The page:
There have been different times that Ariel and I both made different incomes. I have to admit it, at a few points I felt like I had to ask for her permission to spend money I was making when she was in school, and I would get angry about it.
Instead, I should have been fair and say,
"This is our money, not mine or yours."
Instead of thinking that one or the other has to ask for permission, simply communicate a financial decision you are interested in and make sure you’re both on the same page. It would become “our” decision at that point, the way it should be.
Never hold an income difference over the other person. If that person doesn’t make as much as you, respect that and still treat them as equal. Regardless, it should be viewed as both of y’all’s money.
Have a joint banking account
This is totally between you and your spouse, but having a joint account helps to effectively share your money with each other.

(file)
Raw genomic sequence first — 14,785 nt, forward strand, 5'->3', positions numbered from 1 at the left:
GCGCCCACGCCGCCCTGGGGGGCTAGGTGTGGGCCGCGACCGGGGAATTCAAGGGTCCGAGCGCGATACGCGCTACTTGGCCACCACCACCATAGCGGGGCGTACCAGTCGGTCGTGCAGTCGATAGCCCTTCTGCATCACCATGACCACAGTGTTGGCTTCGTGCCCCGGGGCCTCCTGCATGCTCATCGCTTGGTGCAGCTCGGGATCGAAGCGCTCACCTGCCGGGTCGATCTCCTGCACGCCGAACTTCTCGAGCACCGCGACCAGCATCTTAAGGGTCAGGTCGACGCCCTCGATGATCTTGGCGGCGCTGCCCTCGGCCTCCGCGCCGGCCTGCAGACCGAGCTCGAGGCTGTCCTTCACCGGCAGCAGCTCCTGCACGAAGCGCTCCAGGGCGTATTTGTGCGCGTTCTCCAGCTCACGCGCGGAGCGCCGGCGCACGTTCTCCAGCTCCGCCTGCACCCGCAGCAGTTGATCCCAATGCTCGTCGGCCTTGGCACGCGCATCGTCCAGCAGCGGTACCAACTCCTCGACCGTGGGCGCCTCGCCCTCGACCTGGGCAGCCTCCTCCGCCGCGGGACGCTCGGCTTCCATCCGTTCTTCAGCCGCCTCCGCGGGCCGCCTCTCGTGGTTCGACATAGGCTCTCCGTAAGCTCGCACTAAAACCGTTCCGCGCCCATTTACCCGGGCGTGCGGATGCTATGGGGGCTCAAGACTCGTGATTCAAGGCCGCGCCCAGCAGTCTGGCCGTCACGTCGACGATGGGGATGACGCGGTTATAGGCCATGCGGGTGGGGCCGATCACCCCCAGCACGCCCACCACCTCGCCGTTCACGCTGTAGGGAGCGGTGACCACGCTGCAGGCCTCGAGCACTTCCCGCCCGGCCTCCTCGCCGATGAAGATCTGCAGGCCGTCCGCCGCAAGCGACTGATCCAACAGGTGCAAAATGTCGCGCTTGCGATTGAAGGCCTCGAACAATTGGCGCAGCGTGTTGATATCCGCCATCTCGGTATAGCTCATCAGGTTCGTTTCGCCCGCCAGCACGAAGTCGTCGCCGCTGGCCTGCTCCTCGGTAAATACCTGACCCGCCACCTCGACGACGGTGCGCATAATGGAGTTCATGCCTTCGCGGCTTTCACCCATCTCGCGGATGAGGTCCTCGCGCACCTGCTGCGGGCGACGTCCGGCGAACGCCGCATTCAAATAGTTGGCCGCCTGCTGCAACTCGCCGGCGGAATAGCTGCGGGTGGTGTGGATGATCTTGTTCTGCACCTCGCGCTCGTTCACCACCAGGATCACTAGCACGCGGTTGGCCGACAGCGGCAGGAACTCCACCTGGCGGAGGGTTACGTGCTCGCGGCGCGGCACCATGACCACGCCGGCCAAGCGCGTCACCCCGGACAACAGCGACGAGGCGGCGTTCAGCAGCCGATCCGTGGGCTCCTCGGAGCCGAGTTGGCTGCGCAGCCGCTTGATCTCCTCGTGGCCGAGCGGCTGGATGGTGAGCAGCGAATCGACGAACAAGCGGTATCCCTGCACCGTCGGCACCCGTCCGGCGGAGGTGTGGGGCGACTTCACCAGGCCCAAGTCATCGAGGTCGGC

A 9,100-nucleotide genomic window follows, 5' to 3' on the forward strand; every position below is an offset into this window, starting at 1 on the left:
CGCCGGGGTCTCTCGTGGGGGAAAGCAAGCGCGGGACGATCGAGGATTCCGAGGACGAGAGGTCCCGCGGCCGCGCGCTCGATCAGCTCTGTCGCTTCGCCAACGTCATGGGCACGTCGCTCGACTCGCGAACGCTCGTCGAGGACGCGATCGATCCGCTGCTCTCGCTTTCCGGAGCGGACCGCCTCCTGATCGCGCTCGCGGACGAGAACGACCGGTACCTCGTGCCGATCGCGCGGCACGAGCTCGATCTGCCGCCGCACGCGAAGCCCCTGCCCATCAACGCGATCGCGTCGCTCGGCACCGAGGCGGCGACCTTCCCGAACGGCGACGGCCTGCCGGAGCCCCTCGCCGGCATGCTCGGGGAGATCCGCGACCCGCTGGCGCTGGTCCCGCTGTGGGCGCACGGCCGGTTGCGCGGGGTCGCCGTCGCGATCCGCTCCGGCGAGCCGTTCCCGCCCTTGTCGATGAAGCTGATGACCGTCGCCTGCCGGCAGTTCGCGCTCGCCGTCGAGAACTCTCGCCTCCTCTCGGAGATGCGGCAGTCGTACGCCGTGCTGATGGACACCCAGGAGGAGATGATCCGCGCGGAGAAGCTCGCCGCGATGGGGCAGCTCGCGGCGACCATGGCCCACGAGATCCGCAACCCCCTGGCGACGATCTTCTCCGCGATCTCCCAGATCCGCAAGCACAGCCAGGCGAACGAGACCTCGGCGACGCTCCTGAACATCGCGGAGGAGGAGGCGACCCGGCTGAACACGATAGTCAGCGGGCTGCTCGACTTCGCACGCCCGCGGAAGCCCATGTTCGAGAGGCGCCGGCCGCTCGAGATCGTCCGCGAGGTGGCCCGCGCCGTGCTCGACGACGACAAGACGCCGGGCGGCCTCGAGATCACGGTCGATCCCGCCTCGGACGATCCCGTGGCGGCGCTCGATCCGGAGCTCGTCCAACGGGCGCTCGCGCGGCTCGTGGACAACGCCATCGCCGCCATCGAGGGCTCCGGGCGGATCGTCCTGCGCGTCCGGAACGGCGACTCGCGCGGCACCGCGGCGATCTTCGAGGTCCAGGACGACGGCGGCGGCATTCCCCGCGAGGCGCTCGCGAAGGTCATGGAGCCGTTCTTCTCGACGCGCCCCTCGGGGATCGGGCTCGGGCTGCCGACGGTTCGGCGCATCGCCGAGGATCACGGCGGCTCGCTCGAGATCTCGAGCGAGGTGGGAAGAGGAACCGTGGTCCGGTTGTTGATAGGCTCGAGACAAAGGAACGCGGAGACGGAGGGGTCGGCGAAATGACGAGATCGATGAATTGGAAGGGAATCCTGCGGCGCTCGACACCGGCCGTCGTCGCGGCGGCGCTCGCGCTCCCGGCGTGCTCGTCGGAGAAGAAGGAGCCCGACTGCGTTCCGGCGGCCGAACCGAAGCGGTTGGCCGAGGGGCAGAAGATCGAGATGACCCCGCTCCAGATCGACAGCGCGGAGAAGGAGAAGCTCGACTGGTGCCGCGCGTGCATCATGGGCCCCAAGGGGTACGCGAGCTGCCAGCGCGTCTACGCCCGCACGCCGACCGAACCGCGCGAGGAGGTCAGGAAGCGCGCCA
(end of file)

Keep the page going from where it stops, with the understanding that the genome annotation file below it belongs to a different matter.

Our opinion is that finances should never be kept separate. You should never hide anything from your spouse, so why is it really necessary to have separate accounts? This can create a temptation to spend money without your spouse knowing.
This could be dangerous if you really, really think about it.
Having joint accounts keeps it as “we” and creates unity.
Most of the time when spouses want separate accounts, it’s because they have secrets they want to hide. It can also lead to secrets. Healthy marriages are always in unity. If you want separate accounts, it doesn’t always mean an unhealthy marriage, but problems can more easily arise.
Be open about any debt